Mayor Mitch Landrieu’s 1/4-cent sales tax increase in the French Quarter to support an ongoing State Police contingent for the city’s historic core cruised to an easy victory in voting by Quarter residents.
With all of the French Quarter’s eight precincts reporting, the measure won with 78 percent of the vote. Just under 1,000 votes were cast.
The Landrieu administration expects to raise at least $2 million annually over five years from the unusual neighborhood tax increase. Most of that burden will fall to the millions of annual visitors to the Quarter. The tax increase doesn’t apply to hotel stays, however.
City Hall has earmarked the money to pay for a cadre of at least 30 state troopers under an arrangement hashed out with the State Police, the Morial Convention Center and the New Orleans Convention and Visitors Bureau. State police have maintained a beefed-up presence in the Quarter, at varying levels, since a fatal gun melee broke out on Bourbon Street just before Essence Fest in summer 2014, killing a young Hammond woman and injuring nine others.
During the campaign, supporters of the tax increas sought to overcome doubts among some residents over assurances in the measure that the money would supplement, not replace, current 8th District New Orleans police staffing. Citing city figures, the nonpartisan Bureau of Governmental Research said the city assured it that the NOPD would stick to a baseline of 10 to 15 on-duty NOPD cops assigned to each of three daily patrol shifts.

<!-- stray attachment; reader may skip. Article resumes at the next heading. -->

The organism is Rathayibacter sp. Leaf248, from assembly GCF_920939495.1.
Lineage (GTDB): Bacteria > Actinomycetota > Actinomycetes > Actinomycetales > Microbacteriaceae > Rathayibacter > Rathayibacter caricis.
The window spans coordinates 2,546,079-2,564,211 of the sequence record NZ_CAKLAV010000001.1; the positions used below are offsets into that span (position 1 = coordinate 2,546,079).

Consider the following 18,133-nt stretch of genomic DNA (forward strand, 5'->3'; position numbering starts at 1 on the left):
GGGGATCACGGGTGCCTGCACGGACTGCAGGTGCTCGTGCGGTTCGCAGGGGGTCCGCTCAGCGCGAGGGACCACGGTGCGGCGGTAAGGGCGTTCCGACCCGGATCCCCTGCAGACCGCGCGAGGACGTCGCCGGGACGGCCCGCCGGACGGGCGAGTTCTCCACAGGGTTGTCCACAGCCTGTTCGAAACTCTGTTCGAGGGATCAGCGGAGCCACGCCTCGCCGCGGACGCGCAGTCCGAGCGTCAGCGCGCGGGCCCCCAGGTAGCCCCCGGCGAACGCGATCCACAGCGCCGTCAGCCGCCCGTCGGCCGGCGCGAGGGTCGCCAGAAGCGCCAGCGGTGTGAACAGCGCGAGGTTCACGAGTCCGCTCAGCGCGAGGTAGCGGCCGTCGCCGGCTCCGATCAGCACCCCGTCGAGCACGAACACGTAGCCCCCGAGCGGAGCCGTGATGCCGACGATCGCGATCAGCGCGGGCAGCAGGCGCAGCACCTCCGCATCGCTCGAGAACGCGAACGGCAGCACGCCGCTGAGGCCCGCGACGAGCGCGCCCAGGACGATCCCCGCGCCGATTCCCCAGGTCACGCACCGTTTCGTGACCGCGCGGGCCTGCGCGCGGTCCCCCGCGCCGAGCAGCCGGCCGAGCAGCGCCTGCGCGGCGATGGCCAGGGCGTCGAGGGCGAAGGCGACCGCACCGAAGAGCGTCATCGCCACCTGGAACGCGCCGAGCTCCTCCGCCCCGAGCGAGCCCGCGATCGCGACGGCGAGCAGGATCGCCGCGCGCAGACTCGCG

The overall sales tax rate in the French Quarter will rise to 9.25 percent.
Under one of the formal agreements that underpin the new arrangement, the Convention Center and the CVB will continue providing $1 million a year, and the city would add $500,000 for a melange of law enforcement efforts that include off-duty patrols launched this year by former French Quarter trash company owner Sidney Torres, as well as the mayor’s new yellow-shirted citizen foot posse, NOLA Patrol.
BGR endorsed the tax increase, with a caution: While the ballot measure specifies that the money go to support public safety in the Quarter, exactly how it would be spent could change without a public vote.
Also, the city or State Police could pull out of the deal on 30 days’ notice. Where the money would go in that case is uncertain, according to the report.
BGR called the measure “a novel approach,” saying it would “improve safety for residents and tourists alike, while appropriately allocating the cost burden.”
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